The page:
Getting good at poker is going to take some time. We know that might be a shock with all of the “make a million dollars in a year as a poker player” guides floating around. But the truth is that if you really want to get good at the game you have to take things slowly. Just learning the basics of ABC poker might take you six months alone. The idea that you’re going to unlock a ton of wealth simply through playing poker is something that just might not happen. What you can get, however, is the feeling of really improving your strategy and therefore your critical thinking skills. Even though the actions are simple, their impact isn’t simple at all. Do you know when to fold and when to raise? Do you know when you can check and when you might be leaving money on the table? These are just a few questions that come into play when poker is concerned.
But everyone wants to know how they’re doing, so we’re going to sit down and try to answer that question.
There are some statistics that you should follow. A poker tracker will be able to help you out by looking at all of your hand histories. If you don’t have your hand histories, you can get them simply through your online poker site of choice. Most of the top names in poker online will be able to do this for you. If you’re lost for how to get this done on your choice poker site, you can just email support. And if support can’t seem to get back to you, then you’re not playing on a big enough poker site so it might be time to move around. We have plenty of guides on that, though.
Back to the subject at hand: you need certain statistics. One would have to be VP$IP. This acronym means “Voluntary put in Money in Pre-Flop”. At this point, you might be thinking: of course I put money in, I was the Big Blind! That’s not what VP$IP is measuring. It’s looking at all of the times you bet before the flop. Most new players have a really high statistic for VP$IP, because they’re playing way too many hands. If you’re used to playing totally free poker, such as through a social media platform, then you’re playing way too loose. It’s easy to play a bunch of hands when there isn’t money on the table because there’s absolutely no risk. If you run out of virtual monies, the site will just give you more. But when you’re playing with hard earned cash, you need to manage your bankroll differently. This also means that you can’t play bad cards and hope that you’re going to get lucky. Yes, this means that if you fold 7-2o, there is going to be a flop that is 7-7-2. How often will this show up, though? Not very often at all.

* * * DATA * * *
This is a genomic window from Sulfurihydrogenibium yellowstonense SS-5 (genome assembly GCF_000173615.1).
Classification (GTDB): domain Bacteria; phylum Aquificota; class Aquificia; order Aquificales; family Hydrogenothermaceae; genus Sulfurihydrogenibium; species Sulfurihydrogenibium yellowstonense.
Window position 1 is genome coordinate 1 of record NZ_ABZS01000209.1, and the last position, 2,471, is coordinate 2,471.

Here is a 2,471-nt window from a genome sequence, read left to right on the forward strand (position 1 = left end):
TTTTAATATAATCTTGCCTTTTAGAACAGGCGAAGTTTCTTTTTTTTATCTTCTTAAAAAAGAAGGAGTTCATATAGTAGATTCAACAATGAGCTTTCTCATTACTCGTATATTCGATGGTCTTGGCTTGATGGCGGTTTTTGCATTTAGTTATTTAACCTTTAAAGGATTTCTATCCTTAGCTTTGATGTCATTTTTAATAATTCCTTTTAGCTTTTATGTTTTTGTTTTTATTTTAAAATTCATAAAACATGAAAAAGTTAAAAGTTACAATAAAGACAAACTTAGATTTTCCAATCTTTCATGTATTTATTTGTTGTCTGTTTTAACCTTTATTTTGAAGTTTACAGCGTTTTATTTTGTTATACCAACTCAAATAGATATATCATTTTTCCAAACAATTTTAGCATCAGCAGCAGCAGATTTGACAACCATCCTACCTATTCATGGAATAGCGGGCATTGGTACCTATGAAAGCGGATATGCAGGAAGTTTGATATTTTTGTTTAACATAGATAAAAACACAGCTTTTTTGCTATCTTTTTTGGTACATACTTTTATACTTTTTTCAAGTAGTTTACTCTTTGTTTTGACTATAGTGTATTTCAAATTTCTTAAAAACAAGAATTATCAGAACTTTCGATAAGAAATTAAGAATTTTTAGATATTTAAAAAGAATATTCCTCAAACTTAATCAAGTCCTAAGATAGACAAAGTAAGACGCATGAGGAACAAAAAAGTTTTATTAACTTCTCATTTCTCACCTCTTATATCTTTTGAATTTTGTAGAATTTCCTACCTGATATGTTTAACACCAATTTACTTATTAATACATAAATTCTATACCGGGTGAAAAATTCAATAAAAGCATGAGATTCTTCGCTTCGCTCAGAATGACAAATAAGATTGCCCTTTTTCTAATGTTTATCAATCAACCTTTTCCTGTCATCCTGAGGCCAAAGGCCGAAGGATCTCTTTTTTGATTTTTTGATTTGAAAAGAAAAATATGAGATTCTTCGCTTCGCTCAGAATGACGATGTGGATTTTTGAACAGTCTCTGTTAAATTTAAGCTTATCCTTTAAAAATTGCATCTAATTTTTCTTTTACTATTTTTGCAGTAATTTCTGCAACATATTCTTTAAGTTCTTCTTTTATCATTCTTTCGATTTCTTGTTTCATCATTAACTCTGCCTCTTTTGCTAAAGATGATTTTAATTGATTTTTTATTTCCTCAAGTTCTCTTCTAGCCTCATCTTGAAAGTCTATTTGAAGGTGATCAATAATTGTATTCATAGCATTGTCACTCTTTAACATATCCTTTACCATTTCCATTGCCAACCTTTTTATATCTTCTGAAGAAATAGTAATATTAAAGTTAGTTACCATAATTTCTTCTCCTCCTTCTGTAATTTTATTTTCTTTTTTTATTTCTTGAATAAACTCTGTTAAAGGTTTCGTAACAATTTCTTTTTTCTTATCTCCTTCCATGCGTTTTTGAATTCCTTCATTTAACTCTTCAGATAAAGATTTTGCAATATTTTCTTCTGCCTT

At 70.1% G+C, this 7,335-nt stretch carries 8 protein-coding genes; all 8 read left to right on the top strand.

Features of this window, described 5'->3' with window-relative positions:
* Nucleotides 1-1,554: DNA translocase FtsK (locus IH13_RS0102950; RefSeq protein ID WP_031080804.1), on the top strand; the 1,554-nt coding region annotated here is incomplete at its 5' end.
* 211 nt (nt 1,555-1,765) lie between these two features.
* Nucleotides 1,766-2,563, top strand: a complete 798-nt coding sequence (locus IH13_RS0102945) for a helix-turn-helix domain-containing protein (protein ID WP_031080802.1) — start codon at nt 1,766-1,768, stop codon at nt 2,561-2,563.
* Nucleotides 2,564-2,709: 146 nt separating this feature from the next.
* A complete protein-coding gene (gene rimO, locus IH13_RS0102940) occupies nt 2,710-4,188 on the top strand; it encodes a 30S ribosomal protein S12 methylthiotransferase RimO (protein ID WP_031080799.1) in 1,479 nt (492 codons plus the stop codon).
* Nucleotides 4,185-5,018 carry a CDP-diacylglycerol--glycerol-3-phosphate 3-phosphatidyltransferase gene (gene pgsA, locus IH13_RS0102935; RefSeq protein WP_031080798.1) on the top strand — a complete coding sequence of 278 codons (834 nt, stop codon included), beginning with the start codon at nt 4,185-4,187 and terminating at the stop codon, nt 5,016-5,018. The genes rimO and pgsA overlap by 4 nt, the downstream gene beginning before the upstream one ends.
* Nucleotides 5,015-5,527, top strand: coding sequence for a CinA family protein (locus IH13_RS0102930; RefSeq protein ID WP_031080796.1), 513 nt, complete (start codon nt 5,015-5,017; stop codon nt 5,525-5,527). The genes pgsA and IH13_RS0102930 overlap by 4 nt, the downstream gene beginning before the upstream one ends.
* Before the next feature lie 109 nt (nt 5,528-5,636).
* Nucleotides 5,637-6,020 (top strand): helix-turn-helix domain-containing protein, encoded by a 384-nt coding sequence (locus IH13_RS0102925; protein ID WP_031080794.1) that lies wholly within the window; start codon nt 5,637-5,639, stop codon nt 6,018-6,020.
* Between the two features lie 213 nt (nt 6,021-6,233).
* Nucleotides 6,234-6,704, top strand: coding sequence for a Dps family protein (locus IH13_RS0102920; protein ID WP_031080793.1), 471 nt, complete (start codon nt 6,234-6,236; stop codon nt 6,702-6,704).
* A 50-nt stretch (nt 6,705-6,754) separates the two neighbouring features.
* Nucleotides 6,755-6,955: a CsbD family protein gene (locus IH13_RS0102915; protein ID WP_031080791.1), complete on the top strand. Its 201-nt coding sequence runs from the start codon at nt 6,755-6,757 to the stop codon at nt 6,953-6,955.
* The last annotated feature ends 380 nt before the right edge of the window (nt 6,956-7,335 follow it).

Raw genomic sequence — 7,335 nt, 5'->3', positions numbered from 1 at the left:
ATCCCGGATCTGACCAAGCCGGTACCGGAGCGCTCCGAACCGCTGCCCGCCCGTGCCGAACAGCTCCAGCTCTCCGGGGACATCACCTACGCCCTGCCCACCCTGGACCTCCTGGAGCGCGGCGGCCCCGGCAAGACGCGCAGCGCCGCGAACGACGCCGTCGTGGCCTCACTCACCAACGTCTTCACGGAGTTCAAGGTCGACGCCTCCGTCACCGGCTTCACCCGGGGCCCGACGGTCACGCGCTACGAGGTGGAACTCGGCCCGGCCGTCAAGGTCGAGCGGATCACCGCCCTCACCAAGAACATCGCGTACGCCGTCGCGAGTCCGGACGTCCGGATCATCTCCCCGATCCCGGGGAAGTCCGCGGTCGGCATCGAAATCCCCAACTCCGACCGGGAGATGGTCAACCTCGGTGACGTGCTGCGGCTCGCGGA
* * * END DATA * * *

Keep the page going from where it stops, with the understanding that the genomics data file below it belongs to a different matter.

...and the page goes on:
Takeaway #1: Play fewer hands, and get smart about folding.
The next statistic would have to be Won Money When Saw Flop (W$WSF), which represents the number of times you won when you saw the flop. Notice that the two stats work together. If you have a low VP$IP, it means that you’re folding appropriately. Yet if you have a low Won Money When… statistic, it means that you just aren’t winning very much when it comes time to see the flop. This may point at you being a calling station, because you’re just calling and checking the flop without really having good cards. See why card selection is so important?
Of course, you need to look at the Big Bets won per 100 hands. This statistic needs to be couched in terms of the others, in that they’re all connected. Don’t forget that just because the BB/100 is really weak. You’re supposed to be getting better over time.
Be aware that you can also look at the statistics of other players and take your own notes. Some people think that looking at other poker players is a waste of time, because the tables are randomized. But that’s not always the case: you could run into other good poker players more often than you might expect. On the other hand, you can also run into a lot of fish and score some pots simply because you are a numbers aware poker player.
In short, it’s time to chew on the numbers, look at your hands, and figure out how you’ve been feeling. Are you playing in an emotional state? It might be time to get over whatever stress you have going on and move on to better poker. Don’t forget that it’s never a bad idea to take a poker break if the pressure really starts getting high. Happy hunting!